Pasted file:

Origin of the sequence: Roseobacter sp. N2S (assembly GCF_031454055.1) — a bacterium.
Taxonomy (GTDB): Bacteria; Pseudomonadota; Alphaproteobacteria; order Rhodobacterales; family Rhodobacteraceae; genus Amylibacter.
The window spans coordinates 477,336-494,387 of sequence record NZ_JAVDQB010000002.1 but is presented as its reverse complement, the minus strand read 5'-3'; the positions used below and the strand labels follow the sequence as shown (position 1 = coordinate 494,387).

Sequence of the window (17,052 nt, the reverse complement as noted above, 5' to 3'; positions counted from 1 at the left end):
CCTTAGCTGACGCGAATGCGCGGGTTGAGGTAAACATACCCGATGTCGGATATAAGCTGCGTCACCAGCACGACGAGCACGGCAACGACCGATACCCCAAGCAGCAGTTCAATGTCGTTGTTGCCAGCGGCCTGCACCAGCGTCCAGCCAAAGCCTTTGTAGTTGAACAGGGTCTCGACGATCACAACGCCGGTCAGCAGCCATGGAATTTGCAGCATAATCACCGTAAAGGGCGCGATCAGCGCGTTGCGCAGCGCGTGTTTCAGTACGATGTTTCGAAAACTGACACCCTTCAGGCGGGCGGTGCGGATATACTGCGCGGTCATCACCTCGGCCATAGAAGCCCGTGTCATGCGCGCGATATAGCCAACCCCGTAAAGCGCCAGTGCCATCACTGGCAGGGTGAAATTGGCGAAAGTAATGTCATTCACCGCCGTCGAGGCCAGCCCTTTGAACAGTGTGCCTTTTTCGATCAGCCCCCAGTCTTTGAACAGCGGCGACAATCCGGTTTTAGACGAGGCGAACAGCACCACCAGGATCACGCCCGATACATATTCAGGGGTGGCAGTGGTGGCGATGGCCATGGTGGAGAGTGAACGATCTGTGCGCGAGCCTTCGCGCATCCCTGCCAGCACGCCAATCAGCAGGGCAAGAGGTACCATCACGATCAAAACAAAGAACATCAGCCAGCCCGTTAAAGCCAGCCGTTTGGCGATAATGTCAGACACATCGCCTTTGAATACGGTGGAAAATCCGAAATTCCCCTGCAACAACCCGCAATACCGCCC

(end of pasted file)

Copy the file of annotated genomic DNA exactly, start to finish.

Origin of the sequence: Roseobacter sp. N2S (assembly GCF_031454055.1) — a bacterium.
Taxonomy (GTDB): Bacteria; Pseudomonadota; Alphaproteobacteria; order Rhodobacterales; family Rhodobacteraceae; genus Amylibacter.
The window spans coordinates 477,336-494,387 of sequence record NZ_JAVDQB010000002.1 but is presented as its reverse complement, the minus strand read 5'-3'; the positions used below and the strand labels follow the sequence as shown (position 1 = coordinate 494,387).

Sequence of the window (17,052 nt, the reverse complement as noted above, 5' to 3'; positions counted from 1 at the left end):
CCTTAGCTGACGCGAATGCGCGGGTTGAGGTAAACATACCCGATGTCGGATATAAGCTGCGTCACCAGCACGACGAGCACGGCAACGACCGATACCCCAAGCAGCAGTTCAATGTCGTTGTTGCCAGCGGCCTGCACCAGCGTCCAGCCAAAGCCTTTGTAGTTGAACAGGGTCTCGACGATCACAACGCCGGTCAGCAGCCATGGAATTTGCAGCATAATCACCGTAAAGGGCGCGATCAGCGCGTTGCGCAGCGCGTGTTTCAGTACGATGTTTCGAAAACTGACACCCTTCAGGCGGGCGGTGCGGATATACTGCGCGGTCATCACCTCGGCCATAGAAGCCCGTGTCATGCGCGCGATATAGCCAACCCCGTAAAGCGCCAGTGCCATCACTGGCAGGGTGAAATTGGCGAAAGTAATGTCATTCACCGCCGTCGAGGCCAGCCCTTTGAACAGTGTGCCTTTTTCGATCAGCCCCCAGTCTTTGAACAGCGGCGACAATCCGGTTTTAGACGAGGCGAACAGCACCACCAGGATCACGCCCGATACATATTCAGGGGTGGCAGTGGTGGCGATGGCCATGGTGGAGAGTGAACGATCTGTGCGCGAGCCTTCGCGCATCCCTGCCAGCACGCCAATCAGCAGGGCAAGAGGTACCATCACGATCAAAACAAAGAACATCAGCCAGCCCGTTAAAGCCAGCCGTTTGGCGATAATGTCAGACACATCGCCTTTGAATACGGTGGAAAATCCGAAATTCCCCTGCAACAACCCGCAATACCGCCC